Artist Spotlight: Louise Nevelson
05/25/2018 News and Film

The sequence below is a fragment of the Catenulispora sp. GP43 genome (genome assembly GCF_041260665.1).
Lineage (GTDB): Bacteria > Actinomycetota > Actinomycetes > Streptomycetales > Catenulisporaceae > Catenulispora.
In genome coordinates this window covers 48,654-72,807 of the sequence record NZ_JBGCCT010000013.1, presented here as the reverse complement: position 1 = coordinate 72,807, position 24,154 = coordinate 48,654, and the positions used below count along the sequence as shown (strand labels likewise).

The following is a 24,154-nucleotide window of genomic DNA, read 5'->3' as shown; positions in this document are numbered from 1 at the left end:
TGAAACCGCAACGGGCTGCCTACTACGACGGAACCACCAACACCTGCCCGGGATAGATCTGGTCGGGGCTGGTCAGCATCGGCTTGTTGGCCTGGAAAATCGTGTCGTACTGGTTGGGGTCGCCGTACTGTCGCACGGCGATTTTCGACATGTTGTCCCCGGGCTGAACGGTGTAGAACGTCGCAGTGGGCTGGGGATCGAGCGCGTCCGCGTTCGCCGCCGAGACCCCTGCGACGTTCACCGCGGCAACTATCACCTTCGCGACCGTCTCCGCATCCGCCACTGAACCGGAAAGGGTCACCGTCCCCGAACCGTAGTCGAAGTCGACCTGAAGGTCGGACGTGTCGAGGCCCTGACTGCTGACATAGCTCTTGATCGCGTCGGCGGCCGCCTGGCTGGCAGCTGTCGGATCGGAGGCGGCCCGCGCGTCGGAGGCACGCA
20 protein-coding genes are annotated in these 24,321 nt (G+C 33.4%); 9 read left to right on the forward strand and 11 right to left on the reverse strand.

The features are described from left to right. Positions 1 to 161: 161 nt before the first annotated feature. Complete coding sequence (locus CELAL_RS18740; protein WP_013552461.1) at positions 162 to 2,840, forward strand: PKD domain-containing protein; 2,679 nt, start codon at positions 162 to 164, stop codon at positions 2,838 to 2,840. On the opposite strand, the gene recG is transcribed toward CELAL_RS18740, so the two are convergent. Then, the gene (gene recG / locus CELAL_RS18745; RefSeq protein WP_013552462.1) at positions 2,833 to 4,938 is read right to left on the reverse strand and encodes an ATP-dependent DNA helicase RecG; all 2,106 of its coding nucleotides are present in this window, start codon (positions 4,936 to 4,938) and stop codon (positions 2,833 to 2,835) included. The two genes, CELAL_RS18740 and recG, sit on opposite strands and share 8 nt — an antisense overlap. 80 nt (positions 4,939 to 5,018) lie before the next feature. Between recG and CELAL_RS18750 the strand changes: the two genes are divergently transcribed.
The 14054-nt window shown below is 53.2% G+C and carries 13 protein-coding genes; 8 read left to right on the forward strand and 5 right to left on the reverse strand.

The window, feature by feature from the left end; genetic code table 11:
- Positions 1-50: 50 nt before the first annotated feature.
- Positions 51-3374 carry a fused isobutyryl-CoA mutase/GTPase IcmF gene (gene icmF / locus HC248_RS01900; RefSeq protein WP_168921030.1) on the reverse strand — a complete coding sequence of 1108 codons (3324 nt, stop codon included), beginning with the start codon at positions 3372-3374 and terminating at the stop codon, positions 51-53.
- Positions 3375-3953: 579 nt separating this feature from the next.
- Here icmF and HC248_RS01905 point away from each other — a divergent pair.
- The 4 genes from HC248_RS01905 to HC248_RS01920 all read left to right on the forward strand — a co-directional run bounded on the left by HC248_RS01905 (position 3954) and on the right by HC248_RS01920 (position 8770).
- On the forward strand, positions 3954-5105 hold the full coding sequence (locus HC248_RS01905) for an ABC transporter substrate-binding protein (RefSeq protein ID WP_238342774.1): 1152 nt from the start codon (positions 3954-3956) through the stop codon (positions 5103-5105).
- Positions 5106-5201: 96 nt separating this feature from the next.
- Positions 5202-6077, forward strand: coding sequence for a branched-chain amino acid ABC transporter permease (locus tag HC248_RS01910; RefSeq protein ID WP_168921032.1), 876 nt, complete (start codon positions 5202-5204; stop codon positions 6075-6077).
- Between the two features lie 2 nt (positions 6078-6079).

Louise Nevelson was a pioneer in installation art of the 20th century. She is well known for her monumental abstract sculptures which were often comprised of found wooden objects, painted in monochromatic black, white or gold. Her work follows in the tradition of assemblage art and shows a correlation with Marcel Duchamp 's readymade sculptures. In the artist 's own words, “My theory is that when we come on this earth, many of us are ready-made. Some of us—most of us—have genes that are ready for certain performances. Nature gives you these gifts.”Born in present-day Ukraine in 1899, Nevelson moved with her family to Rockland, Maine in 1905, as a result of the violent Jewish persecutions occurring in Ukraine at the time. She decided to become a sculptor at an early age, influenced by remnants of wood found in her father 's junkyard. Growing up, Nevelson 's family always supported and encouraged her love of art. Yet this passion was inhibited when she married her husband Charles, who forbade her from further pursuing her artistic talents. In 1931, Nevelson left her son with her mother and moved to Munich in order to take classes under renowned teacher Hans Hofmann. She continued to study with him at the Arts Student League in New York after he immigrated to the United States. As a result of Hofmann 's influence, Nevelson discovered a love of Cubism and collage, which greatly encouraged her artistic development. The next few years in New York afforded her the opportunity immerse herself in the city 's art scene, working in the workshop of famed muralist Diego Rivera, studying sculpture with Chaim Gross and drawing and painting with George Grosz. She first began exhibiting her work in group shows during the 1930s and held her first solo exhibition at the Nierendorf Gallery in 1941, where she was represented until 1947. In 1959, her work was included in the important ‘Sixteen Americans ' show at the Museum of Modern Art and was the subject of two retrospectives at the Whitney Museum of American Art in 1967 and 1998. She also represented the United States twice at the Venice Biennale; first in 1962 and again in 1976. Of the physicality and dimensionality she created, the self-described “architect of shadow” said, “well, I think that the shadow, let 's say, for a better word, is the fourth dimension. That shadow I make forms out of is just not a fleeting shadow but it has as much form as a Cubistic form would have. It has forms and I give them forms and to me they 're much more exciting than anything that I see on earth.”In the June 4 sale of 18 Works from the Bachman Collection are two large black painted wood sculptures by Nevelson, including “Cascades - Perpendiculars XII” (Lot 17, estimate $50,000-80,000), and “Dream House Wall II,” (Lot 18, $250,000-400,000), comprised of eight separate painted wood components. Both lots, along with 16 others, will be on view to the public beginning May 30.View more from 18 Works from the Bachman Collection.